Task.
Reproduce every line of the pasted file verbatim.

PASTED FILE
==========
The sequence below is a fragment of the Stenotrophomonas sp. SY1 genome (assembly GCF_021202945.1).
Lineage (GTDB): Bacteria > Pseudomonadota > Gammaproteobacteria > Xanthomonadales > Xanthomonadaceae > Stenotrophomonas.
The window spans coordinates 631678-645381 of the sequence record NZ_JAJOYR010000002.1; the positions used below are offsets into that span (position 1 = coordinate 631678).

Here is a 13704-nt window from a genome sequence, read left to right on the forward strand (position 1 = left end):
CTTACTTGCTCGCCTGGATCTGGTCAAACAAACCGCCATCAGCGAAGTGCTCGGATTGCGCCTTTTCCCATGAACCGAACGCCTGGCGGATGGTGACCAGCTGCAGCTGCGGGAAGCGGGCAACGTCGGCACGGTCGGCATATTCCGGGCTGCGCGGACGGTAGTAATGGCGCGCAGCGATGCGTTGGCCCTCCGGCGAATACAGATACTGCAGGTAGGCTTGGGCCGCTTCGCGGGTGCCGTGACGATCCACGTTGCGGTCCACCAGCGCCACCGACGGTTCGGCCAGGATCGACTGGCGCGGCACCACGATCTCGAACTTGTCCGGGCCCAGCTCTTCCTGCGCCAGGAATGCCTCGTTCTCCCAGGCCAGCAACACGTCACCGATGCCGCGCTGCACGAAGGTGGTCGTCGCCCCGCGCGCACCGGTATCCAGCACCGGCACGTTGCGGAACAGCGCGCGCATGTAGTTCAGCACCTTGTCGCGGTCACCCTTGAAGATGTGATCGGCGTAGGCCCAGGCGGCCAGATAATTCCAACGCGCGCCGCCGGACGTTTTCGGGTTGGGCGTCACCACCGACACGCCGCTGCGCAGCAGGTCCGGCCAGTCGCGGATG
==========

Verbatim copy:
The sequence below is a fragment of the Stenotrophomonas sp. SY1 genome (assembly GCF_021202945.1).
Lineage (GTDB): Bacteria > Pseudomonadota > Gammaproteobacteria > Xanthomonadales > Xanthomonadaceae > Stenotrophomonas.
The window spans coordinates 631678-645381 of the sequence record NZ_JAJOYR010000002.1; the positions used below are offsets into that span (position 1 = coordinate 631678).

Here is a 13704-nt window from a genome sequence, read left to right on the forward strand (position 1 = left end):
CTTACTTGCTCGCCTGGATCTGGTCAAACAAACCGCCATCAGCGAAGTGCTCGGATTGCGCCTTTTCCCATGAACCGAACGCCTGGCGGATGGTGACCAGCTGCAGCTGCGGGAAGCGGGCAACGTCGGCACGGTCGGCATATTCCGGGCTGCGCGGACGGTAGTAATGGCGCGCAGCGATGCGTTGGCCCTCCGGCGAATACAGATACTGCAGGTAGGCTTGGGCCGCTTCGCGGGTGCCGTGACGATCCACGTTGCGGTCCACCAGCGCCACCGACGGTTCGGCCAGGATCGACTGGCGCGGCACCACGATCTCGAACTTGTCCGGGCCCAGCTCTTCCTGCGCCAGGAATGCCTCGTTCTCCCAGGCCAGCAACACGTCACCGATGCCGCGCTGCACGAAGGTGGTCGTCGCCCCGCGCGCACCGGTATCCAGCACCGGCACGTTGCGGAACAGCGCGCGCATGTAGTTCAGCACCTTGTCGCGGTCACCCTTGAAGATGTGATCGGCGTAGGCCCAGGCGGCCAGATAATTCCAACGCGCGCCGCCGGACGTTTTCGGGTTGGGCGTCACCACCGACACGCCGCTGCGCAGCAGGTCCGGCCAGTCGCGGATG